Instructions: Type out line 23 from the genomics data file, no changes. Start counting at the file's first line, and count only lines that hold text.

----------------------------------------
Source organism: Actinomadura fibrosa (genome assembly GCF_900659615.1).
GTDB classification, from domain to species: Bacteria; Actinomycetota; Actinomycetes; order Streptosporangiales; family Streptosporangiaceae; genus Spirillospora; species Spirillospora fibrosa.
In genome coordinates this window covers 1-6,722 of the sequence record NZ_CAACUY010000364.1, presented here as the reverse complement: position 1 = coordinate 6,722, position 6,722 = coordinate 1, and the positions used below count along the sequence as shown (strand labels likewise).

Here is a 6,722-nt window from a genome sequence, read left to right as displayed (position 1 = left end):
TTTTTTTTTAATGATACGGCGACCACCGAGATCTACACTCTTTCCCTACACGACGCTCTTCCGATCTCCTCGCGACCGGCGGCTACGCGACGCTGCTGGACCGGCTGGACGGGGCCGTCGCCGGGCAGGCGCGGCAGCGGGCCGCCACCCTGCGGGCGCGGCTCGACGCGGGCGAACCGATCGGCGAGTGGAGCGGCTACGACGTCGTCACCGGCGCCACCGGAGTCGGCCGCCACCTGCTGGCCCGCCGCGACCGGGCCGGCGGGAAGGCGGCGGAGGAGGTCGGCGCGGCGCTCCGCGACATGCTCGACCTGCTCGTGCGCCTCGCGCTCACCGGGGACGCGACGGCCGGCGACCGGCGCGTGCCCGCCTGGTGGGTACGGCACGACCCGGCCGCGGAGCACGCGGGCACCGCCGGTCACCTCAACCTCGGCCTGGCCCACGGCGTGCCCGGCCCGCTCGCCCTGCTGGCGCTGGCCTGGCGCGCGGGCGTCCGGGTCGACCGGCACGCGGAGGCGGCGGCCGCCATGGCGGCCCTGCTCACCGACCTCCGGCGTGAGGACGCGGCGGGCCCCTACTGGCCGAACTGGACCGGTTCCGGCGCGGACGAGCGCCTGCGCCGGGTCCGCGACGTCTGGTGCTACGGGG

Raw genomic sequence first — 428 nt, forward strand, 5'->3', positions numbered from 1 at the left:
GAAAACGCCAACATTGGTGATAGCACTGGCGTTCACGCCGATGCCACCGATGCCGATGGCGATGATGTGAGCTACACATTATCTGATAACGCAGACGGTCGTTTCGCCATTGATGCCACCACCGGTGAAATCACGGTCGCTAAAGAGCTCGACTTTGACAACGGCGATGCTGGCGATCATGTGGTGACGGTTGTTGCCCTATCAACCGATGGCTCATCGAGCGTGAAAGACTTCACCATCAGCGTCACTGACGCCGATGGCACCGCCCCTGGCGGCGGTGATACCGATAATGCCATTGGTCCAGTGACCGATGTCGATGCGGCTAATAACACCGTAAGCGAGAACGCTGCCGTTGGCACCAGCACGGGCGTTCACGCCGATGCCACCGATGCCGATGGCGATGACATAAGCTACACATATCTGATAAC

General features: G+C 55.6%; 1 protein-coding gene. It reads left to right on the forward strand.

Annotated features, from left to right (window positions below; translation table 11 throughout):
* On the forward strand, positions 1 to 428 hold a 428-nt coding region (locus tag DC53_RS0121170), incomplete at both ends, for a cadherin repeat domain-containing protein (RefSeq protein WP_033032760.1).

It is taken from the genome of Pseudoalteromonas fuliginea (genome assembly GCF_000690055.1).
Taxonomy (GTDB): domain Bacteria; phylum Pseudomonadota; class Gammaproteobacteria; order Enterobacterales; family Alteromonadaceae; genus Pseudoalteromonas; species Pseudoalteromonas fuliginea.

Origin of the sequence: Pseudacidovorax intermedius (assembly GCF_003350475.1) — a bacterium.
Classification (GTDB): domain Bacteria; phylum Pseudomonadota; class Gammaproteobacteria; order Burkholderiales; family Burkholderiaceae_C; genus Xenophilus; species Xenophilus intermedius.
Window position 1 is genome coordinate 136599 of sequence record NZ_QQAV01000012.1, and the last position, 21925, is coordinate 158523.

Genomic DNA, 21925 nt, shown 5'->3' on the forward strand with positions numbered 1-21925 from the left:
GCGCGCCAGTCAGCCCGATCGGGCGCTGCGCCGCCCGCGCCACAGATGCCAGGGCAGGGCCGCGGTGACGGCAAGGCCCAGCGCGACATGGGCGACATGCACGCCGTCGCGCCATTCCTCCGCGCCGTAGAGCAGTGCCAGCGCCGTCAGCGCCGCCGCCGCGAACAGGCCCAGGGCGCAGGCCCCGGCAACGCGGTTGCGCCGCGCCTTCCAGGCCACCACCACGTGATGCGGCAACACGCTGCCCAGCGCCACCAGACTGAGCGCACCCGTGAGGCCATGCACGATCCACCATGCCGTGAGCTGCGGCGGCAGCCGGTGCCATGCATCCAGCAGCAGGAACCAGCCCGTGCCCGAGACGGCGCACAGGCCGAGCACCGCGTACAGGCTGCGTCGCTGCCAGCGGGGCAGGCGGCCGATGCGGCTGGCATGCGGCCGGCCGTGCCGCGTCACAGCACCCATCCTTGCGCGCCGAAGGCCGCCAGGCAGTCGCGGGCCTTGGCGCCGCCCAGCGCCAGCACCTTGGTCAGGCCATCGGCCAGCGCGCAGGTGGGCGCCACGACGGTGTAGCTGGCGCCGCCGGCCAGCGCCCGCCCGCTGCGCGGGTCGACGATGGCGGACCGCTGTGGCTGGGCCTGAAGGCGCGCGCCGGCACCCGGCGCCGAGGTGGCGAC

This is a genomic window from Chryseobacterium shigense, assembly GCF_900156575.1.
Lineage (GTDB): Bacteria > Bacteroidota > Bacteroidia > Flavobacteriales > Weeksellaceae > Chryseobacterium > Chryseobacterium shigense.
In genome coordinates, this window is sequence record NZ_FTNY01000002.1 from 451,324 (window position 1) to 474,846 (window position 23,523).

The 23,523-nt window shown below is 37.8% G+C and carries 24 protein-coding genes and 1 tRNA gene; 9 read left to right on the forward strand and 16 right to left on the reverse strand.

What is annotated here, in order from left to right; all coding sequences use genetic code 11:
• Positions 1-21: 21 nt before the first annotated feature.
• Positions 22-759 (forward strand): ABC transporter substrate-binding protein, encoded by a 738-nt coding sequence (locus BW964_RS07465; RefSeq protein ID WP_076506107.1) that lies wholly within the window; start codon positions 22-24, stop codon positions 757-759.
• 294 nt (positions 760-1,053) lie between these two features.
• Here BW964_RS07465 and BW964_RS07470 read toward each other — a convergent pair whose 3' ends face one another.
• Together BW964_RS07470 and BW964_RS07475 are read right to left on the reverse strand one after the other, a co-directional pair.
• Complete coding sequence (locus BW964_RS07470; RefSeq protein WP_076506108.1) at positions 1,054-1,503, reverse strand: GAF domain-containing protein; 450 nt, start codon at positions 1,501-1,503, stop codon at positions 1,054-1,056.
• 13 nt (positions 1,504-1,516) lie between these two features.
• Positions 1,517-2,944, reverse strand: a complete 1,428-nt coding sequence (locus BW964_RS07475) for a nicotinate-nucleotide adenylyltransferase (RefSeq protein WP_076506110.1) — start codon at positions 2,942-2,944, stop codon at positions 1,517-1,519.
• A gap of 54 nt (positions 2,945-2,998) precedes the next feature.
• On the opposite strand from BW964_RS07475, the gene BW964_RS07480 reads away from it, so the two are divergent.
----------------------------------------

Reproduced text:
• Positions 1-21: 21 nt before the first annotated feature.